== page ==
What is the problem?
iOS vs Android is a very common discussion worldwide. Not only regular users argue which is better — so do developers and designers. As a designer myself, I can say for sure that the design community still has not decided which platform is better.
For some reason, I believe that business owners also have not decided yet which operating system suits their needs better.
So, let’s make it the purpose of this article: to dig deeper into the question iOS vs Android, to add the third variant — cross-platform apps, and to choose the best option. Not to go beyond my expertise, I will focus on the design perspective of this dilemma.
What do the statistics tell?
First of all, let’s have a look at the statistics. Is mobile worth your attention? Which OS is preferred and why?
The first chart by Statcounter shows that, every year, there are more and more people opting in favor of mobile. The percentage of mobile device usage has increased from 13% in 2012 to 53% in 2020, and this trend continues.
So, the answer to the first question “Is mobile worth your attention?” is definitely “Yes”. The popularity of mobile solutions offers a lot of opportunities for startups.
Let’s jump to the second question: which OS, Android or iOS, is more popular?
Yet, the answer here is not so unambiguous.
The StatCounter chart shows that Android devices are more popular than iOS in the world.
However, things change if you open statistics for a particular country. For instance, if you open the StatCounter chart for the United States, you will see that iOS is much more popular than Android.
The statistics prove that mobile application development is definitely worth your attention. Meanwhile, the question of which platform to focus on reduces down to where your target audience is from. But what if you decided not to bother choosing between iOS and Android app development services and to go with cross-platform app development instead?
So, let’s have a closer look at the three options you have: iOS, Android, and cross-platform.
What are the options?
All mobile apps can be split into two groups: native and cross-platform.
Native mobile apps are built for a specific platform, such as iOS or Android, and are written in languages that the platform accepts. For example, native iOS apps are written with Swift or Objective-C, while native Android apps are written with Java or Kotlin. Cross-platform apps depend not on the platform but on the type of the device — desktop, mobile, or tablet.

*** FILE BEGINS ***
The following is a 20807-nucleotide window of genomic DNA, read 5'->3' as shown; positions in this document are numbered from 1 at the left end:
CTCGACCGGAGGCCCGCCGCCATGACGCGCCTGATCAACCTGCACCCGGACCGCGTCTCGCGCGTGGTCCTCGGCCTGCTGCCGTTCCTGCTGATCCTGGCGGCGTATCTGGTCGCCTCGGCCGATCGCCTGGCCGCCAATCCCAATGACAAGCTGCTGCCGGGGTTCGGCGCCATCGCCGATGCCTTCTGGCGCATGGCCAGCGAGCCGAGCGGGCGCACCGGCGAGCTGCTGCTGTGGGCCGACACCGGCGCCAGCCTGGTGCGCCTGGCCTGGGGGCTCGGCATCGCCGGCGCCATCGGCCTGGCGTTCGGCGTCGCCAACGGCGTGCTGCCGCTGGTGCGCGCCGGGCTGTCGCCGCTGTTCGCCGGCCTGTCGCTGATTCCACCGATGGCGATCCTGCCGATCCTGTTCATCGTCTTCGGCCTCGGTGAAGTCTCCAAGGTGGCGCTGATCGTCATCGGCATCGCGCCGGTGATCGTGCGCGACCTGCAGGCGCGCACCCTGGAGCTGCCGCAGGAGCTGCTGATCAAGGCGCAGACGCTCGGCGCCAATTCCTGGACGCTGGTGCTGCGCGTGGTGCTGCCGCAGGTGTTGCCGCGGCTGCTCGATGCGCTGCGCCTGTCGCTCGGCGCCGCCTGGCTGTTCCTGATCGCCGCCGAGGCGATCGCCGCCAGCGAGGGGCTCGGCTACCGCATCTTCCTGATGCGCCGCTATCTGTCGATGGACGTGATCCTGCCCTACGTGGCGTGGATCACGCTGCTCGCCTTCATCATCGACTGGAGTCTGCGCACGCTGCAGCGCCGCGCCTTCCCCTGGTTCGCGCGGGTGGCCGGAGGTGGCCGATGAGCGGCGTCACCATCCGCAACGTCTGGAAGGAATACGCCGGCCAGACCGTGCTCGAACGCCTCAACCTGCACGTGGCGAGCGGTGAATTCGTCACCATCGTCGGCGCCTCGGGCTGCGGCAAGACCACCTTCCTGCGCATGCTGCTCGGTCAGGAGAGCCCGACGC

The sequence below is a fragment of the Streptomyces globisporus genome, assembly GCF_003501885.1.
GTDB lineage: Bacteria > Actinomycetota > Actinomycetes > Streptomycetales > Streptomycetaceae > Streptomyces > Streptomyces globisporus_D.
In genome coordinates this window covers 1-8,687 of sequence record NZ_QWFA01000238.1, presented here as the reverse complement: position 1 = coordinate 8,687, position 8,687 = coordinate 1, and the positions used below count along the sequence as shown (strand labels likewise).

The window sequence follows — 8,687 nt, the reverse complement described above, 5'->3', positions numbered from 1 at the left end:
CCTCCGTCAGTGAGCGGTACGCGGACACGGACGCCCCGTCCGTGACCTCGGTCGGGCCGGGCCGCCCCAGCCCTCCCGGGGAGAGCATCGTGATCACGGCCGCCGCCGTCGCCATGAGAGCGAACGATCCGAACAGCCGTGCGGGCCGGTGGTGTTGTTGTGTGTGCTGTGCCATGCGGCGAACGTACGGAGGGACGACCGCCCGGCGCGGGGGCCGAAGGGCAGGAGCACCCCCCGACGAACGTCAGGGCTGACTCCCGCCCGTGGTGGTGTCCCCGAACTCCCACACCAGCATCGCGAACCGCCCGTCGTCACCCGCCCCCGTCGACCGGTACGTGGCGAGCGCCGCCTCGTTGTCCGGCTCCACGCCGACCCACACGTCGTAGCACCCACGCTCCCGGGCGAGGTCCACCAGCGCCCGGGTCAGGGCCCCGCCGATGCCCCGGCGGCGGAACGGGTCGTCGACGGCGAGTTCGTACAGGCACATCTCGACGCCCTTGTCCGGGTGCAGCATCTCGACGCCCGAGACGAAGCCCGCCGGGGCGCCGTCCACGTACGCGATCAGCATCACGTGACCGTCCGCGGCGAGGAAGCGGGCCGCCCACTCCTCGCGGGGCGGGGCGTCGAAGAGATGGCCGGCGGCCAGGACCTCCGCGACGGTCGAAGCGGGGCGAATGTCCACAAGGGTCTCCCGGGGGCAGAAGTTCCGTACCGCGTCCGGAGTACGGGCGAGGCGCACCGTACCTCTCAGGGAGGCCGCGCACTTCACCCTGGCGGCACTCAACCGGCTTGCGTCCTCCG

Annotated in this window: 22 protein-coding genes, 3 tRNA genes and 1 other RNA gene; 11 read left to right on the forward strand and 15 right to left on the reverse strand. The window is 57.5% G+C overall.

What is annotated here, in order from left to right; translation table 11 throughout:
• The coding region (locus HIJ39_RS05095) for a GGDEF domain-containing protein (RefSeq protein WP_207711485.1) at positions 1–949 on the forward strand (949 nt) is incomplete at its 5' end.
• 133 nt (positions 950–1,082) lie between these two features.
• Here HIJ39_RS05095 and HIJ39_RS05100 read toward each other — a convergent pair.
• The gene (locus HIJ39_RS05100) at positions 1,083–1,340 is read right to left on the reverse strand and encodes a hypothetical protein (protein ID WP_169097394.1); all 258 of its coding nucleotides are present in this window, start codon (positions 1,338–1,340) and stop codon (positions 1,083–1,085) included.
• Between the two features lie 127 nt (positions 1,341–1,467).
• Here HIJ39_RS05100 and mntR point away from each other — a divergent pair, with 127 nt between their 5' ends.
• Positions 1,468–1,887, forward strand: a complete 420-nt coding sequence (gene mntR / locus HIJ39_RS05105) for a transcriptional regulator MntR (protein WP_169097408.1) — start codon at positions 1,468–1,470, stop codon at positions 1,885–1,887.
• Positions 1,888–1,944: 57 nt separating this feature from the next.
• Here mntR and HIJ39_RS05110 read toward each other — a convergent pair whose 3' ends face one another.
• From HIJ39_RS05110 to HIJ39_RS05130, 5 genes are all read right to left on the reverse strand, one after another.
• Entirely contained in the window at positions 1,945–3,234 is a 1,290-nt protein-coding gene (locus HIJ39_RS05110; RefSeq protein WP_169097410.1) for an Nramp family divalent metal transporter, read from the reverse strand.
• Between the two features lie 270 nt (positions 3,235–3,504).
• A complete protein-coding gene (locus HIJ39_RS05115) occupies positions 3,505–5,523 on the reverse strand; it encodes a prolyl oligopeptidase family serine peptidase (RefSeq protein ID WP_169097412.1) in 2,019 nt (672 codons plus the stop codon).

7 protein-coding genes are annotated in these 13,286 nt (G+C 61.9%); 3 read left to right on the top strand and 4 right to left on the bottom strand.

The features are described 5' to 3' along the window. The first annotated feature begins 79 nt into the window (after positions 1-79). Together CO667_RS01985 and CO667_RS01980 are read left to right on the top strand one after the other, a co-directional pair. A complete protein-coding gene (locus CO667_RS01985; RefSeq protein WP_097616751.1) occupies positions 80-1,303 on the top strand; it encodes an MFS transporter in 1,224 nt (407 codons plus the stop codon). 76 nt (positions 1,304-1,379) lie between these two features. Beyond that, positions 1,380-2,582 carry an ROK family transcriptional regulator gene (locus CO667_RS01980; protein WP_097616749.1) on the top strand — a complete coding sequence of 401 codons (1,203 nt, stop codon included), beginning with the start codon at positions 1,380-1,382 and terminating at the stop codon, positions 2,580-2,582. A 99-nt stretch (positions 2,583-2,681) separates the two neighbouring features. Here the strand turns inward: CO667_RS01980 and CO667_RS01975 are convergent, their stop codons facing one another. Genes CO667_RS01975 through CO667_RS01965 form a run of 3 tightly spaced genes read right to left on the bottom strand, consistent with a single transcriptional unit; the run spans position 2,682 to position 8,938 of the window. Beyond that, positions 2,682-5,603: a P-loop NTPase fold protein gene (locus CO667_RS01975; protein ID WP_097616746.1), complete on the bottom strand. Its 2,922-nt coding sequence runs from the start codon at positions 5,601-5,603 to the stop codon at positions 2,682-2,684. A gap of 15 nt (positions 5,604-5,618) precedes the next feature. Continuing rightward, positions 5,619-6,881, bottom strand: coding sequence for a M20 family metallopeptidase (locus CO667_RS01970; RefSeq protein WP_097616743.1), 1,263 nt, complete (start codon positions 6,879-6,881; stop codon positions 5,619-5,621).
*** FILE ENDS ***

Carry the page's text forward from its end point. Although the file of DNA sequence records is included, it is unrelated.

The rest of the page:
Native app design is centered around what is known as interaction design. To be successful, you should have a thorough understanding of your users, their pain points, and solutions that your app will provide. After pinpointing the task a user wants to accomplish, you can easily design the right user flow and user journey to guide the user through the app. Meanwhile, cross-platform app design is focused on information architecture inside the app. Properly designing the app ensures users can easily navigate the app, doing the action they want or need quickly and efficiently.
If we talk about native apps, both iOS and Android apps are designed and developed separately — these are basically two standalone projects.
If we talk about cross-platform apps, one and the same app will work on both OSs, so it is a single project for both platforms.
iOS & Android
Both iOS and Android native apps are downloaded from the marketplaces: iOS from AppStore and Android from Google Play. Both iOS and Android apps contain the same basic components, for example, a date picker. While these basic components serve the same purpose, they look entirely different. For instance, this is how the date pickers on iOS and on Android look like.
To understand the differences in native designs better, we should mention certain historical factors.
Both platforms have their own design systems — Human Interface Guidelines for iOS and Material Design for Android. These design systems include rules, recommendations, and examples in order to simplify work for designers and developers.
Furthermore, the iOS platform is used only on mobile devices produced by Apple. That is, iOS is a part of a "closed production cycle." Meanwhile, Android is an "open platform", which serves many mobile device manufacturers, who produce devices with various screen sizes and technical capabilities.